Archive for March 2014

John Ashbery, Translator

I know you think of him as a poet, and of course that’s what he is, and pretty much the best of the best at that. But I’ve also been reading his translations from the French for years with great pleasure, e.g. to give one of many examples, his translation of the late 17th century fairy tale The White Cat by Madame d’Aulnoy that I sometimes assign to my students. And now that Ashbery’s collected translations are forthcoming from Farrar, Straus and Giroux in two plump volumes (one each for poetry and prose, pub. date for both April 8, 2014), I am astonished to see quite how much he has in fact translated, with prose by over a dozen authors – above all Raymond Roussel and Giorgio de Chirico, along with some Jarry, Michaux, Leiris, Artraud etc. – and poems by some two dozen poets from the 16th century on, including Mallarmé, Rimbaud, Max Jacob, Supervielle, Reverdy, Eluard, René Char, Pierre Martory, Serge Fauchereau and many more. A very impressive compendium, and what a treat to see Ashbery’s always sure-footed voice applied to the work of so many different writers. I can’t wait to dive in. And if you share that sentiment and would like a sneak preview, you’re in luck, because Ashbery will be appearing this week at the 92nd St. Y along with poet Mark Ford (to whom Ashbery’s volume of French poems is dedicated), and the forthcoming translations are sure to figure in the program along with Ashbery’s new book of poems, Quick Question, and Ford’s Selected Poems. With any luck, there’ll even be advance copies available for sale. Helen Vendler and Eugene Richie (co-editor of the Ashbery translations along with Rosanne Wasserman) will moderate. Thursday, April 3 at 8:00 p.m., Lexington Ave. at 92nd St.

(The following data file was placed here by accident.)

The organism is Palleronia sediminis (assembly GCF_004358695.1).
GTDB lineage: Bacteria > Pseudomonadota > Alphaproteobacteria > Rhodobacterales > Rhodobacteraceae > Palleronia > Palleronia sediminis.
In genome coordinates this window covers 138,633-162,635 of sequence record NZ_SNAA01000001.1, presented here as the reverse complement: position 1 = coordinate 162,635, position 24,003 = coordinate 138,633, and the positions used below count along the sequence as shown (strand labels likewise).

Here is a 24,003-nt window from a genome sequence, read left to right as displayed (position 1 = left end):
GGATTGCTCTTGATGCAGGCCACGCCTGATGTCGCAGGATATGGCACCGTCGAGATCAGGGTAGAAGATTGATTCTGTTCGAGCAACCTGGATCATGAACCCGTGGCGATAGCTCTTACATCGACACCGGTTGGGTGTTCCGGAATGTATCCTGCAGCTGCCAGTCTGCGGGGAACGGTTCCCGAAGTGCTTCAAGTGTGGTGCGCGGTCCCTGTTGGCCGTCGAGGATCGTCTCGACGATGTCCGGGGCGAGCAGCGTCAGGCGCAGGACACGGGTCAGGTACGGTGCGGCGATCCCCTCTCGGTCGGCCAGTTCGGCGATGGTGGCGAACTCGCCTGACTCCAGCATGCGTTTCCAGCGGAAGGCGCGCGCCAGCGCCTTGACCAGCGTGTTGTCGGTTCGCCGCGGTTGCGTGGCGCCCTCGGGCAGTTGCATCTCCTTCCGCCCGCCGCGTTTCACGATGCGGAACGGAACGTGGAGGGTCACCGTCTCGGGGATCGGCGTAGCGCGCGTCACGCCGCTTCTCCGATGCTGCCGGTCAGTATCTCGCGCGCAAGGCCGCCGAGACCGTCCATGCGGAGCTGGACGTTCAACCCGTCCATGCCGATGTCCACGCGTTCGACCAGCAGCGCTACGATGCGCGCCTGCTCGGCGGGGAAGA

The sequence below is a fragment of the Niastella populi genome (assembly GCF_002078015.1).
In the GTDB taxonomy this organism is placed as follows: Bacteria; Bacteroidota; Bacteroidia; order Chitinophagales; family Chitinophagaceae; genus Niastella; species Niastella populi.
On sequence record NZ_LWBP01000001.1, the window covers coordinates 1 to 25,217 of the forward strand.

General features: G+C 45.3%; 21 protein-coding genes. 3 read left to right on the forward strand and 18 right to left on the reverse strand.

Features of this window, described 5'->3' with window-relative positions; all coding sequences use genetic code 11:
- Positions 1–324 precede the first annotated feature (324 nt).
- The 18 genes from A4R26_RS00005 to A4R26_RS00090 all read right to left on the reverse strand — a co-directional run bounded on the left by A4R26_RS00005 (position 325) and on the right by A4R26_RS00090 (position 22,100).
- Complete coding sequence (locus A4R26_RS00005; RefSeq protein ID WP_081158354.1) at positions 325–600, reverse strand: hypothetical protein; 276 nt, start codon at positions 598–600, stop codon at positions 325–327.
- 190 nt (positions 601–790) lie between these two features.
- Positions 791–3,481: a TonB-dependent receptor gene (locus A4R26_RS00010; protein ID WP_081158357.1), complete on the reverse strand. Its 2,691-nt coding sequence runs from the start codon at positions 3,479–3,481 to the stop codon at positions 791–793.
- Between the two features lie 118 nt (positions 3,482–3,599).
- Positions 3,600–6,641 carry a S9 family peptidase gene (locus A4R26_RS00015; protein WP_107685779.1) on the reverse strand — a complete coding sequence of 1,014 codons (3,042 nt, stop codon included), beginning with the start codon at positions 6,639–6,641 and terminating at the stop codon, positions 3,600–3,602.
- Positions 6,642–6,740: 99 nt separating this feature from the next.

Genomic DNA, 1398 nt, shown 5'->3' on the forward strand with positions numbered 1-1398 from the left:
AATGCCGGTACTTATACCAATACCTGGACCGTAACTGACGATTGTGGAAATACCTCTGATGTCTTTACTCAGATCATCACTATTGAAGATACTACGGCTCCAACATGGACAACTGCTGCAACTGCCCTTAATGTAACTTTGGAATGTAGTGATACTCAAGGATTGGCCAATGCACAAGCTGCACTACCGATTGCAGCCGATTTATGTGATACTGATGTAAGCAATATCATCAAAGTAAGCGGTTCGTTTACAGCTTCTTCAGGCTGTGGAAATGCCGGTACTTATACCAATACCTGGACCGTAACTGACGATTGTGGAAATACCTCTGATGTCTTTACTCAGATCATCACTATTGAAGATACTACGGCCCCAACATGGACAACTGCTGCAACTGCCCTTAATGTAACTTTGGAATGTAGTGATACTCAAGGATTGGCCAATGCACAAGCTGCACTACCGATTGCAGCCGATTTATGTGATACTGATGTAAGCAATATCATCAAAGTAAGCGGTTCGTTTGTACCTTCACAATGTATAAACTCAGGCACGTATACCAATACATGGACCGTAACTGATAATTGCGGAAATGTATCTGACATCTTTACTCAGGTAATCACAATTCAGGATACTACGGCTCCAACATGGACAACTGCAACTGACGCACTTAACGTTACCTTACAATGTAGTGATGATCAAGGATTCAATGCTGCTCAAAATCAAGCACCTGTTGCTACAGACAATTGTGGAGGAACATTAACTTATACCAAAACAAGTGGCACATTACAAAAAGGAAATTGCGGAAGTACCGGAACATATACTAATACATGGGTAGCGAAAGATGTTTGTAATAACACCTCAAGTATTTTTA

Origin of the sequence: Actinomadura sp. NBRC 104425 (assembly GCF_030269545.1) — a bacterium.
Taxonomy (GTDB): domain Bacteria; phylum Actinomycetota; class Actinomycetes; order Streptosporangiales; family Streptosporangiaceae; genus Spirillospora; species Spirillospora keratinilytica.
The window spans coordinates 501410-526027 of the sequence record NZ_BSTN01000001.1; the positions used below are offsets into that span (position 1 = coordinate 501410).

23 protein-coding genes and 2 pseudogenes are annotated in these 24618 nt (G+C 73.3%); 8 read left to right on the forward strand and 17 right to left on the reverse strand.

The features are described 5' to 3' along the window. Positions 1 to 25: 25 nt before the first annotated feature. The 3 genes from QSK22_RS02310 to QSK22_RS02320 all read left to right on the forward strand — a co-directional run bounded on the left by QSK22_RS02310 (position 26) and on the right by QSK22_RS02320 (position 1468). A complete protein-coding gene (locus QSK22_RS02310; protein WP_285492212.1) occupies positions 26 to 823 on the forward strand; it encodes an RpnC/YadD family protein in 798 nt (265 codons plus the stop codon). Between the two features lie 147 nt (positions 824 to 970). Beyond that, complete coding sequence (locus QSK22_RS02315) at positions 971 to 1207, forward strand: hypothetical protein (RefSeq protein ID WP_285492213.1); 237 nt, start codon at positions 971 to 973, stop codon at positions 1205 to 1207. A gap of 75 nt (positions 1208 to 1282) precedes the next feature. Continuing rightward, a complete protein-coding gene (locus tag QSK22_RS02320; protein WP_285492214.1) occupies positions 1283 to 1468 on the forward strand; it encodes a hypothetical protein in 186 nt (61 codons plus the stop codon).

The 92nd Street Y has a nice big auditorium and doesn’t often sell out, but this is one event for which securing a ticket in advance (the cheap seats start at $7.50) isn’t the worst idea. Wish I could be there myself, but I’ll be off in Boston spending the evening with Jenny Erpenbeck.

Who Wants To Be on an MLA Panel in 2015?

The PEN Translation Committee has been talking for a while now about sponsoring yearly panels at the Modern Language Association Convention, and 2015 is going to be the first year of it. Who wants to be on the panel? Call for papers below. You have only three days to respond, so don’t delay!

Translation and Memory